NASA Administrator Visits Jupiter-Bound Spacecraft

NASA Administrator Charles Bolden, left NASA Administrator Charles Bolden, left, listens to Juno program manager for Lockheed Martin Space Systems Company Tim Gasparrini as they view the Jupiter-bound Juno spacecraft on Thursday, May 5, 2011, at the Astrotech payload processing facility in Titusville, Fla. › Full image and caption
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May 05, 2011

NASA Administrator Charles Bolden visited NASA's Jupiter-bound Juno spacecraft on Thursday, May 5, 2011, at the Astrotech payload processing facility in Titusville, Fla. The solar-powered Juno spacecraft will orbit Jupiter's poles 33 times to find out more about the gas giant's origins, structure, atmosphere and magnetosphere.

Juno will be carried into space aboard a United Launch Alliance Atlas V rocket, lifting off from Launch Complex-41 at the Cape Canaveral Air Force Station in Florida. The launch period opens Aug. 5, 2011, and extends through Aug. 26. For an Aug. 5 liftoff, the launch window opens at 8:39 a.m. PDT (11:39 am EDT) and remains open through 9:39 a.m. PDT (12:39 p.m. EDT).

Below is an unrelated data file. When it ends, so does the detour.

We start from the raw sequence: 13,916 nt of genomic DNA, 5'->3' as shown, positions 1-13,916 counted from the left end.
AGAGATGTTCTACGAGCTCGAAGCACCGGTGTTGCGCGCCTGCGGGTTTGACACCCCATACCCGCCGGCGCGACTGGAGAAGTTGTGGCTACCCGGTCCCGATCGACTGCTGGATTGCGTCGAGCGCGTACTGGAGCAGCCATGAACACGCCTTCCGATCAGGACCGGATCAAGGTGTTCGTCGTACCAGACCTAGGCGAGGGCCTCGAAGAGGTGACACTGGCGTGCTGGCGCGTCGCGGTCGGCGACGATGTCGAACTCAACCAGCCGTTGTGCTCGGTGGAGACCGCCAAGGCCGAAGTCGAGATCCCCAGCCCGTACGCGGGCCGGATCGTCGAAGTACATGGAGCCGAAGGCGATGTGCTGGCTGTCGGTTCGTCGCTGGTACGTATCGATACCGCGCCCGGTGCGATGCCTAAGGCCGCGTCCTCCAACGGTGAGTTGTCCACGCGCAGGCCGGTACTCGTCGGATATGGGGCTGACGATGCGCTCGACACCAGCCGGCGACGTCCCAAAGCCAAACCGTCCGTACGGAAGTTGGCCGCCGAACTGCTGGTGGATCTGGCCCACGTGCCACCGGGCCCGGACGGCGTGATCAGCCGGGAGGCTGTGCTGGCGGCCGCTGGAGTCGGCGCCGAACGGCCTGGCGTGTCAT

NASA's Jet Propulsion Laboratory, Pasadena, Calif., manages the Juno mission for the principal investigator, Scott Bolton, of Southwest Research Institute at San Antonio. The Juno mission is part of the New Frontiers Program managed at NASA's Marshall Space Flight Center in Huntsville, Ala. Lockheed Martin Space Systems, Denver, built the spacecraft. Launch management for the mission is the responsibility of NASA's Launch Services Program at the Kennedy Space Center in Florida. JPL is a division of the California Institute of Technology in Pasadena.

Additional information about Juno is available at http://www.nasa.gov/juno .

DC Agle 818-393-9011
Jet Propulsion Laboratory, Pasadena, Calif.
agle@jpl.nasa.gov

2011-137



This cosmic pirouette of Earth and our moon was captured by the Juno spacecraft as it flew by Earth on Oct. 9, 2013. NASA's Juno Gives Starship-Like View of Earth Flyby

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Artist's rendering of the Juno spacecraft approaching Earth on Oct. 9, 2013. Juno Status Report

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A computer-generated image depicts NASA's Juno spacecraft. NASA's Juno is Halfway to Jupiter

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